This post resonated with me – we live on the ranch my husband works for, and I work in a town about 30 miles away. My job provides the safe things – a steady income, health insurance, retirement, etc. while his job allows him to live his dream. I love him and so each day I go to work – I’m lucky that I love my job too, but I know that not everyone is in the same boat. Anyway – just wanted to comment and let you know I enjoyed your post. Best! – Darcy
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  • Katie October 7, 2014 at 9:36 pm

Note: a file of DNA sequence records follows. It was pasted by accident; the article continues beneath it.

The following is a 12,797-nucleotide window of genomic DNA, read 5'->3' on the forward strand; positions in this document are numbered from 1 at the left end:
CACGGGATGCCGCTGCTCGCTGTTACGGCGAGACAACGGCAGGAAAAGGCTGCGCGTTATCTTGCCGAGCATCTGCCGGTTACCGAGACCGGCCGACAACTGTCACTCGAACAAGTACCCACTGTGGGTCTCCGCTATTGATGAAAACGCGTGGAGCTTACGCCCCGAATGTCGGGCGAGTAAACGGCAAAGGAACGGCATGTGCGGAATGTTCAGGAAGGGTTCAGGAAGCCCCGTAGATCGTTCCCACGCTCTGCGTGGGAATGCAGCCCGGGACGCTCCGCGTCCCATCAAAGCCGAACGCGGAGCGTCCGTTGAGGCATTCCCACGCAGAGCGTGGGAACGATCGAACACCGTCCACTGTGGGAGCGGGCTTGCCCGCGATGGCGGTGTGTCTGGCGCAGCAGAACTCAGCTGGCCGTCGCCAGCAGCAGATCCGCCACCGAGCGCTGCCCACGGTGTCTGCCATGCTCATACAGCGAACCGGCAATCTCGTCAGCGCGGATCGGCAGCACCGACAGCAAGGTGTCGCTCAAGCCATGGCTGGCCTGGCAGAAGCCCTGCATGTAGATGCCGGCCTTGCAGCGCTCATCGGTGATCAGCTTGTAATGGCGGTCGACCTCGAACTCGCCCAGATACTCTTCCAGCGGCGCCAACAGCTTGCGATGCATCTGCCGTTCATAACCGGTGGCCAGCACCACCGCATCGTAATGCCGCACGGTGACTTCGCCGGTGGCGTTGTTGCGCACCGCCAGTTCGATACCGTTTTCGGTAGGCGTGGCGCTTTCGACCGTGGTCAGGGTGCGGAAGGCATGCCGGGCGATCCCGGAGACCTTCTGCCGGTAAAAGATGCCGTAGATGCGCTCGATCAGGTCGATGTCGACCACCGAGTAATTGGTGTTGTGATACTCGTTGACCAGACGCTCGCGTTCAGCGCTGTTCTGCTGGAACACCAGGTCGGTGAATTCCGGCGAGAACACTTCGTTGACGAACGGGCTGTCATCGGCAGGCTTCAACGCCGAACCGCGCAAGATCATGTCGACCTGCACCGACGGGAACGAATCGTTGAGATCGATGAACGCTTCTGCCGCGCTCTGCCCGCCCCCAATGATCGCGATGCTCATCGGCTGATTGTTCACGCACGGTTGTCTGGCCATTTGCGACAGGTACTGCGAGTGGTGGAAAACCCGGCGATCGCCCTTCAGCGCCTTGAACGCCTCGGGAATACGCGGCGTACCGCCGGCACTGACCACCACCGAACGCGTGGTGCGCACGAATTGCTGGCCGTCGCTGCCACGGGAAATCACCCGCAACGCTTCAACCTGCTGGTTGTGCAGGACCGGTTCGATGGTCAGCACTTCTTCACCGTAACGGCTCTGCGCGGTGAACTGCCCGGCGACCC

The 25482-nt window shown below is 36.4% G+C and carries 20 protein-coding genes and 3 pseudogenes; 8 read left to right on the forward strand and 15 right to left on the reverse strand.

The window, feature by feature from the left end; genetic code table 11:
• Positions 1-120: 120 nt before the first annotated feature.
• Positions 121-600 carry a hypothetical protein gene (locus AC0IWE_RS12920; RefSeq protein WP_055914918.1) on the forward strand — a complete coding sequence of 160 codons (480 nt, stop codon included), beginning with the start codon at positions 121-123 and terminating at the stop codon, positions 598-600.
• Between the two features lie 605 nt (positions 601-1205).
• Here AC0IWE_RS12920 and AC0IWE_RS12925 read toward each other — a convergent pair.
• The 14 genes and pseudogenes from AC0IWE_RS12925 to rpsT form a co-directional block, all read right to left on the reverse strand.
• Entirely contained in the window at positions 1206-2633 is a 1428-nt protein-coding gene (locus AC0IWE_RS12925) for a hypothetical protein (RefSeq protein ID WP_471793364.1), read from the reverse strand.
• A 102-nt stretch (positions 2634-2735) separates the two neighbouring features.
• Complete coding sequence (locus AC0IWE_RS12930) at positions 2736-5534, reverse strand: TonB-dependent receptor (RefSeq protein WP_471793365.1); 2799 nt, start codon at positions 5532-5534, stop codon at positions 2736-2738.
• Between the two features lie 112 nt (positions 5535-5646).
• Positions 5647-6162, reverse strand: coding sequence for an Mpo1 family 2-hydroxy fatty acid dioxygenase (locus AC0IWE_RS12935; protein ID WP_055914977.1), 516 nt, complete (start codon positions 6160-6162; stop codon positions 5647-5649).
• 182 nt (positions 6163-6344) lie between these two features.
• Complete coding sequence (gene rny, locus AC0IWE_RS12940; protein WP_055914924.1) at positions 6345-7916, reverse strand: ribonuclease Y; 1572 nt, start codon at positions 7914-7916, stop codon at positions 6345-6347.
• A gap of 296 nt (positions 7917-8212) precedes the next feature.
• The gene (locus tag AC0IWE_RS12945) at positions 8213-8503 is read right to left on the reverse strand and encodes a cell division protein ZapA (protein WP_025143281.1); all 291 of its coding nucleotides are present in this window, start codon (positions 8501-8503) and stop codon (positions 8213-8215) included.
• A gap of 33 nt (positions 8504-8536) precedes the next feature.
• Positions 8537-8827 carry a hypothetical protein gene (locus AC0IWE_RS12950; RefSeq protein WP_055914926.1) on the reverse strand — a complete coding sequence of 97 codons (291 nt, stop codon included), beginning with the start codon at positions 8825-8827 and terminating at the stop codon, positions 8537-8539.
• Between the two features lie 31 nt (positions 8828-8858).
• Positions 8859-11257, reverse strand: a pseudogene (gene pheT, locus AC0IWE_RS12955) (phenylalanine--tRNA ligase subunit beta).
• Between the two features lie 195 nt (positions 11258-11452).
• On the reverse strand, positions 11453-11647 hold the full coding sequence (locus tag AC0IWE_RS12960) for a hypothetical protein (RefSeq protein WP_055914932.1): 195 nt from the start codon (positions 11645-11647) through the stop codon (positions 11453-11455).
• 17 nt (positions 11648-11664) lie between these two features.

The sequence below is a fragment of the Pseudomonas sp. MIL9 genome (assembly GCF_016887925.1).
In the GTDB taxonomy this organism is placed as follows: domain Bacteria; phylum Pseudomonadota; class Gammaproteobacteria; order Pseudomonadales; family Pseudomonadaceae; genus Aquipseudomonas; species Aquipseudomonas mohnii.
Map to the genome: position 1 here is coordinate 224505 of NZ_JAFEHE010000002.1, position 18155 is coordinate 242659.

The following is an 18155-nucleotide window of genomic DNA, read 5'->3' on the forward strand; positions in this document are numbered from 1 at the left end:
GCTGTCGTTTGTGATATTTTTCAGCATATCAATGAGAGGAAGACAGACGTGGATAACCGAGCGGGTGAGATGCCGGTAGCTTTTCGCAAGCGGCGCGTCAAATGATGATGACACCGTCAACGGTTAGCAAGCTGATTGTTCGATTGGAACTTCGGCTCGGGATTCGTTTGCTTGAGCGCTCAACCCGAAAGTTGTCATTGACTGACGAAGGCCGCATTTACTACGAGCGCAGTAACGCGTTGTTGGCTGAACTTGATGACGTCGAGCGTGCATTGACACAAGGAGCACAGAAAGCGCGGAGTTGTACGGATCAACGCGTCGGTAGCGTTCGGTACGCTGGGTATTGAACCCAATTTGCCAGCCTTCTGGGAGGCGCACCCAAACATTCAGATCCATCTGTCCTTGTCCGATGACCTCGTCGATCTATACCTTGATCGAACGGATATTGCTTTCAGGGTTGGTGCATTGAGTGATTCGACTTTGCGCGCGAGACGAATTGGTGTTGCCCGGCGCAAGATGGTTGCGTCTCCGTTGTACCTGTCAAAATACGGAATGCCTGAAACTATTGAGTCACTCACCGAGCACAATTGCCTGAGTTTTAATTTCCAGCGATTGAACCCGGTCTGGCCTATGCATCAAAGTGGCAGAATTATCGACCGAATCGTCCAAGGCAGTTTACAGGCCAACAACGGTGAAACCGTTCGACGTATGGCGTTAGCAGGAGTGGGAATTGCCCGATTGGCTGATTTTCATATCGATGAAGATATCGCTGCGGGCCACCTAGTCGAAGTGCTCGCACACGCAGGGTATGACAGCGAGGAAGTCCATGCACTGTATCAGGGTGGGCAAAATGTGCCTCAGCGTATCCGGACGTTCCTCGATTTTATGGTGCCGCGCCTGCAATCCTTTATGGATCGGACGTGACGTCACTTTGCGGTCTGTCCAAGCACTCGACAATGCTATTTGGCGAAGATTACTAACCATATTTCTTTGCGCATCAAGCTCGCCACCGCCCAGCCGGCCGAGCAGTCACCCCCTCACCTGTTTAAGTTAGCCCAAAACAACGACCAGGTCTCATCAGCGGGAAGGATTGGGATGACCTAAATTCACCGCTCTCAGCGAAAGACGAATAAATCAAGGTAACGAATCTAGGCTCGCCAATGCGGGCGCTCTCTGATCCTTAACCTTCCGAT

I am right there with you! My fiance works at home on the ranch or day working and hauling cattle when needed, and I work in town. It is nice to know that someone else has the same experiences that I do. My friends husbands are home by 5:30 every night and they don’t work weekends. What a crazy idea! Ha! Keep the positivity flowing girl, I find things go smoother when I keep the good vibes flowing and don’t get pulled in to the pessimism that can sometimes come in farming/ranching.

  • Ronda October 17, 2015 at 1:32 am